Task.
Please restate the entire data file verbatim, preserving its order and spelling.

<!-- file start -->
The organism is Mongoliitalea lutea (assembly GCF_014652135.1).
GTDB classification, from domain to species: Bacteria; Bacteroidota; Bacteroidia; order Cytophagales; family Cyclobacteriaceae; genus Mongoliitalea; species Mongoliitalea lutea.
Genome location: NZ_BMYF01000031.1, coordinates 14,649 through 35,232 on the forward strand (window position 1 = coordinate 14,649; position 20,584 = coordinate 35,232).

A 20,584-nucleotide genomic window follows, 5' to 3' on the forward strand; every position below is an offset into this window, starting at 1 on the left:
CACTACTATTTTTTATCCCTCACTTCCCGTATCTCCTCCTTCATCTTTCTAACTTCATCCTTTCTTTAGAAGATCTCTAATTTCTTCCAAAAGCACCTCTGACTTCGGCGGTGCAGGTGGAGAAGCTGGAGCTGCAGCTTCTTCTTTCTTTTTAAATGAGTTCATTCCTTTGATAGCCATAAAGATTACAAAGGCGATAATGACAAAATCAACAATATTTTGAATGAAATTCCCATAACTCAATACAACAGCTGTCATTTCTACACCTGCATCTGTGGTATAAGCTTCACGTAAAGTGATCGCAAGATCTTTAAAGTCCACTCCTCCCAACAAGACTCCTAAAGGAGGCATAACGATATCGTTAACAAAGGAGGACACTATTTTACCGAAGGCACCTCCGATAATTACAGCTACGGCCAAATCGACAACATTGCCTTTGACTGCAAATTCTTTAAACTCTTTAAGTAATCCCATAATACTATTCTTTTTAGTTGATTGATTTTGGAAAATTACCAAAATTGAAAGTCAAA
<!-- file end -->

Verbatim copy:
The organism is Mongoliitalea lutea (assembly GCF_014652135.1).
GTDB classification, from domain to species: Bacteria; Bacteroidota; Bacteroidia; order Cytophagales; family Cyclobacteriaceae; genus Mongoliitalea; species Mongoliitalea lutea.
Genome location: NZ_BMYF01000031.1, coordinates 14,649 through 35,232 on the forward strand (window position 1 = coordinate 14,649; position 20,584 = coordinate 35,232).

A 20,584-nucleotide genomic window follows, 5' to 3' on the forward strand; every position below is an offset into this window, starting at 1 on the left:
CACTACTATTTTTTATCCCTCACTTCCCGTATCTCCTCCTTCATCTTTCTAACTTCATCCTTTCTTTAGAAGATCTCTAATTTCTTCCAAAAGCACCTCTGACTTCGGCGGTGCAGGTGGAGAAGCTGGAGCTGCAGCTTCTTCTTTCTTTTTAAATGAGTTCATTCCTTTGATAGCCATAAAGATTACAAAGGCGATAATGACAAAATCAACAATATTTTGAATGAAATTCCCATAACTCAATACAACAGCTGTCATTTCTACACCTGCATCTGTGGTATAAGCTTCACGTAAAGTGATCGCAAGATCTTTAAAGTCCACTCCTCCCAACAAGACTCCTAAAGGAGGCATAACGATATCGTTAACAAAGGAGGACACTATTTTACCGAAGGCACCTCCGATAATTACAGCTACGGCCAAATCGACAACATTGCCTTTGACTGCAAATTCTTTAAACTCTTTAAGTAATCCCATAATACTATTCTTTTTAGTTGATTGATTTTGGAAAATTACCAAAATTGAAAGTCAAA